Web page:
This serial is the paradise of the 中国通, the aspiring China experts. Anyone trying to understand China should watch it. If the characters are not exactly real (no fiction can ever be) their worries, their problems and their motivations are a hi-fi amplified reflection of those moving the young citizens of China today. It is a concentrate of Chinese reality.
All the elements we have been speaking for the last years are there, not a single one is missing: guanxi building, cadres’ 二奶 (lovers), shanghai men bullied by their wifes, working parents who can’t see their babies, illegal high-interest loans, collusion between developers and local officials, the conflict between shanghaiers and outsiders, the overnight rich of Wenzhou, the ethics of the new China, the 拆迁 or “destroy and move”, the “nail people” who resist, the shanzhai mobile phones… you name it.
And all is so precise that you can even see how much the characters are earning in their jobs, what interest the loan sharks ask, or how much it costs a party cadre to get his first little 二奶 (lover).
There are surely better books that depict the Chinese society in the past, but the subject is changing so fast they are all outdated. I do not think there is any other work of fiction today that reflects more precisely the Shanghai society circa 2010.
“Hello, I’m Secretary Song of the Municipal Party Committee (and I just shagged your girlfriend)”
If you are learning Chinese, the series is a double must for its great idiomatic mandarin. If you are not, then stand by for the DVDs with English subtitles, hoping the pirates get a human translator with his TOEFL levels this time. There is definitely a market for this, and I wouldn’t be surprised if they come up with a movie next year, provided the government doesn’t stop it.
But more important than all the above is the quality of the product. It is good fiction and good entertainment.
The story is driven by an intense love triangle centered on the young Haizao, played by beautiful actress Li Nian. All the elements listed above, including the winners and the losers of the Real Estate craze, gravitate around this love/hate story that puts in contact two different worlds: the laobaixing and the cadres, the two classes of urban China.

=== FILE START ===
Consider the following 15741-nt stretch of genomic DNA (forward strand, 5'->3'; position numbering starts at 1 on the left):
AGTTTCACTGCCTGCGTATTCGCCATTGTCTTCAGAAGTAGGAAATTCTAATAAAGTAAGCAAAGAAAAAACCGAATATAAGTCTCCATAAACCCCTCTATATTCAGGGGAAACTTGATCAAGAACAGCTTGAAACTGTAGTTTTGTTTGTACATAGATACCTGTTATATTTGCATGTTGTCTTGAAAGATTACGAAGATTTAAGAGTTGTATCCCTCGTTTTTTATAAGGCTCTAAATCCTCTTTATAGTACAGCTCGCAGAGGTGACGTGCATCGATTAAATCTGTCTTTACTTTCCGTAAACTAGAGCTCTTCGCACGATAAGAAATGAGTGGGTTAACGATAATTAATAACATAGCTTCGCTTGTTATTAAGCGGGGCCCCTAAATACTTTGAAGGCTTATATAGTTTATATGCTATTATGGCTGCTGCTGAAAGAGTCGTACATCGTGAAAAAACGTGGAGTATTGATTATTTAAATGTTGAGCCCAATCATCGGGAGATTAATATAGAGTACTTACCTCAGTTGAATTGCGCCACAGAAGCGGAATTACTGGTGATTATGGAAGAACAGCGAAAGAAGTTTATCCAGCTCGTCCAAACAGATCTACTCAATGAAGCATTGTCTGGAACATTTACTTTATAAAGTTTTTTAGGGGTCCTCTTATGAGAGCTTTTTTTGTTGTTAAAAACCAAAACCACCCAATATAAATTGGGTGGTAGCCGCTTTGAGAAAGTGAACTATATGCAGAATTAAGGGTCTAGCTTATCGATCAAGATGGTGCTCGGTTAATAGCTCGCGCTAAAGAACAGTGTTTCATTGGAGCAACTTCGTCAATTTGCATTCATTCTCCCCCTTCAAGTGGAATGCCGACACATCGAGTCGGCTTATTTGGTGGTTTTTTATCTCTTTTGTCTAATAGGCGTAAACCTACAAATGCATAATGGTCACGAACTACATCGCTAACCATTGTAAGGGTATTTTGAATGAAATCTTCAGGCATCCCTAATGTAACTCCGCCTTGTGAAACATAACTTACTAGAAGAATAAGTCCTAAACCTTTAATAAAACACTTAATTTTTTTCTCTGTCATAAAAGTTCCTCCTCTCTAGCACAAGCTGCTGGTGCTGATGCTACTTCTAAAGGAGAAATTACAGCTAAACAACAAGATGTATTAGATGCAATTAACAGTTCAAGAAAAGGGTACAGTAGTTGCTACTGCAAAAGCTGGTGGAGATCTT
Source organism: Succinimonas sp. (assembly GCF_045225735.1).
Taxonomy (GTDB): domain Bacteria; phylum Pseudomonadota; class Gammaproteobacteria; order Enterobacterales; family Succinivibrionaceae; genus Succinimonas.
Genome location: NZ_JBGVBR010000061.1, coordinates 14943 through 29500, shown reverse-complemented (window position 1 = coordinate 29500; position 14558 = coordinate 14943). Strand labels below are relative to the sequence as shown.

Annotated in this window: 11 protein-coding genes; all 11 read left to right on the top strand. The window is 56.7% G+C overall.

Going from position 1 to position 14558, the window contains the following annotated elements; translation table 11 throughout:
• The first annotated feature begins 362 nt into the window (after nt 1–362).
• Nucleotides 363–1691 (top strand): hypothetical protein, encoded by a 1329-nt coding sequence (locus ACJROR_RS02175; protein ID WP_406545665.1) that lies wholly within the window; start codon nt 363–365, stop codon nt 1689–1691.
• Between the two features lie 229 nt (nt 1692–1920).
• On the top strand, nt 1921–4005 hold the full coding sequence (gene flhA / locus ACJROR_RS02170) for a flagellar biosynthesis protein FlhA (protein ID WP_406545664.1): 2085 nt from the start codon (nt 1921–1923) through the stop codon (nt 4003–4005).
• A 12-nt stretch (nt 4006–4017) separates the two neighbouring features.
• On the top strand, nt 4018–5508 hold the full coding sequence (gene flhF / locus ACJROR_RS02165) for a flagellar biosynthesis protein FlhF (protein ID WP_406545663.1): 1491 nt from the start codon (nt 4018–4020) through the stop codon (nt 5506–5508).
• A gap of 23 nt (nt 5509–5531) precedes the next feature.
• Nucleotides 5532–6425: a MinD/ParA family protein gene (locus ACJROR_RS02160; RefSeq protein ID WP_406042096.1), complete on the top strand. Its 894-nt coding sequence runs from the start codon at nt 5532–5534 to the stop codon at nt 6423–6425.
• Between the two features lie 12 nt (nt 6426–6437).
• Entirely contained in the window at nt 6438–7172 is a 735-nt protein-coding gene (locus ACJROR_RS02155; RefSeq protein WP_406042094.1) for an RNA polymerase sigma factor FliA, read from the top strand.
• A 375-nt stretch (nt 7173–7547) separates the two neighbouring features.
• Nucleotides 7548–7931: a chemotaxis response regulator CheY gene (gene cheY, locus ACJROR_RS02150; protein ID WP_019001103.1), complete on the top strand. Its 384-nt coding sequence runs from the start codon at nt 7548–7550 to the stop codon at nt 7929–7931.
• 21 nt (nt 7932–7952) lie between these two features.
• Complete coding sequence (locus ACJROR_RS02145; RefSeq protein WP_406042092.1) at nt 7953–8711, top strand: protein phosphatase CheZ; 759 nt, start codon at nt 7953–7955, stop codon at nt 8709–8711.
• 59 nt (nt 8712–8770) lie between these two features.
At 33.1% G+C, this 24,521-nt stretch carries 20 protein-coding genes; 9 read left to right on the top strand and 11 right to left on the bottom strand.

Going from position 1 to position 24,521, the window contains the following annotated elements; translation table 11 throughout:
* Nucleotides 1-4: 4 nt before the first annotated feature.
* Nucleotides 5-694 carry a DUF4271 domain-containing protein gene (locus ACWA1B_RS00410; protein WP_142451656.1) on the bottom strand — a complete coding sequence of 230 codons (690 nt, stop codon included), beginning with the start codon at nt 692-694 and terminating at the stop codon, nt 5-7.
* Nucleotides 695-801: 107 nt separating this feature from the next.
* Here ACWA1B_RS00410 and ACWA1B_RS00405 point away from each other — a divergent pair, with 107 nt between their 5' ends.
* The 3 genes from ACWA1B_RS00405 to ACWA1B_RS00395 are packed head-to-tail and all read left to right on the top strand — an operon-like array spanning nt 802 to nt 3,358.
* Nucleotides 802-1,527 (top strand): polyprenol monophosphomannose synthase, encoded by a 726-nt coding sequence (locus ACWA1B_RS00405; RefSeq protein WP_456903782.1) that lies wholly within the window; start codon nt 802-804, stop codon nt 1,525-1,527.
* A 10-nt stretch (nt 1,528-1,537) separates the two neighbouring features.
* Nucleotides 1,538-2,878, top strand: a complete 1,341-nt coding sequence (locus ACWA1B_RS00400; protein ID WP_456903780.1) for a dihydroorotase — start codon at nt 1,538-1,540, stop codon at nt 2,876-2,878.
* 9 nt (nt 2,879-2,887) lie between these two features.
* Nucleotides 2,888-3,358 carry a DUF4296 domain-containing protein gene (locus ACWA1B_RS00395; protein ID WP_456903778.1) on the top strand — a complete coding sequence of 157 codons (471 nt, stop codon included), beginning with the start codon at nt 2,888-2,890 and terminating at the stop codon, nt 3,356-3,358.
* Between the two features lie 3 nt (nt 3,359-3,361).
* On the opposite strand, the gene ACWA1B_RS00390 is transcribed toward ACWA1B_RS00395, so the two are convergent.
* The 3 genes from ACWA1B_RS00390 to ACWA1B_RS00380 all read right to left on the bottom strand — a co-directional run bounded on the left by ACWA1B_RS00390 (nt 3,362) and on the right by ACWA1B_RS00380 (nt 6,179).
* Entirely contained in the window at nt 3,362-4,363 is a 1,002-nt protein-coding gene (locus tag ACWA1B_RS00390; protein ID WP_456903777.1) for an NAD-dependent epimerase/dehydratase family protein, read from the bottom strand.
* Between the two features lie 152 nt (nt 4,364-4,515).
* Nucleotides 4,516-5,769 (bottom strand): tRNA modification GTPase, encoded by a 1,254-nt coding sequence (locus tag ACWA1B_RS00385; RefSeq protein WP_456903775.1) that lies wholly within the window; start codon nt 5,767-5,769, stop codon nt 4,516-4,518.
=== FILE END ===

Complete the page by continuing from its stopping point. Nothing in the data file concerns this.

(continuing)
But perhaps the best aspect of the serial, a breathe of fresh air on Chinese TV, is its absolute lack of moral lessons for the public. There are no heroes or villains here. The covetous developer, the unbearably vain wife, the fainthearted Shanghai husband, the enigmatic, outrageous Shanghai girl played by Li Nian. Every single one of them is just human, with weaknesses and ambitions like all of us. Every one of them can be up to the best and to the worst.
Even the corrupt official is all too human. A weak man in a midlife crisis with too much power in his hands and a system that doesn’t check his acts. Corruption, like love, happens as a natural course of events, the result of a sick society and not of an evil personal plan. And Jiangzhou, the Chinese Gotham that stands for Shanghai, is the mighty whirlwind of action where all the characters are hopelessly adrift.
Not surprisingly, the serial has been censored by the government. However, it has been censored in ways that strike me as prudish, if not plainly idiotic.
Since I am in Europe now, I have been able to watch the serial on YouTube and compare with the censored one available on the Chinese site YouKu. There was no censorship on the image above, where a Shanghai Party Official brazenly chats with the boyfriend of the girl he has just raped making free use of his political muscle.
Instead, the images below were censored:
See the original scene, and below the censored version as shown in China.
This is the first proper sex scene of the serial. In the original version you see the moaning face of Haizao in one quarter of the screen, while the other images correspond to the respective wife and boyfriend, who are shown at home worrying for their loved ones, while they are being made cuckolds of Olympic category.
Is the moaning face of Haizao more obscene than the happy Mr. Song shown above? Draw your own consequences. Also interesting is to note that the producers have participated in the censoring process, and the hot scenes are not merely cut out, but edited and substituted by other originals, as in the larger image of the wife above.
Other Details and Questions
I will come back with more details when I am done with the serial, but for the moment I have 2 questions for the public, and especially for the many Chinese I know who have already watched the whole 35 chapters:
1- Why does the serial show so prominently the “Coogle” shanzhaied phone of Haizao, is it just to make it more realistic or is it a revenge because Google refused to sponsor?
2- There is one part of the plot I just can’t understand: how can Haizao be a virgin when she first sleeps with Song, if she has been living with her boyfriend for years? Is this a gap in the plot or am I missing some serious (and worrying) element of the Chinese culture?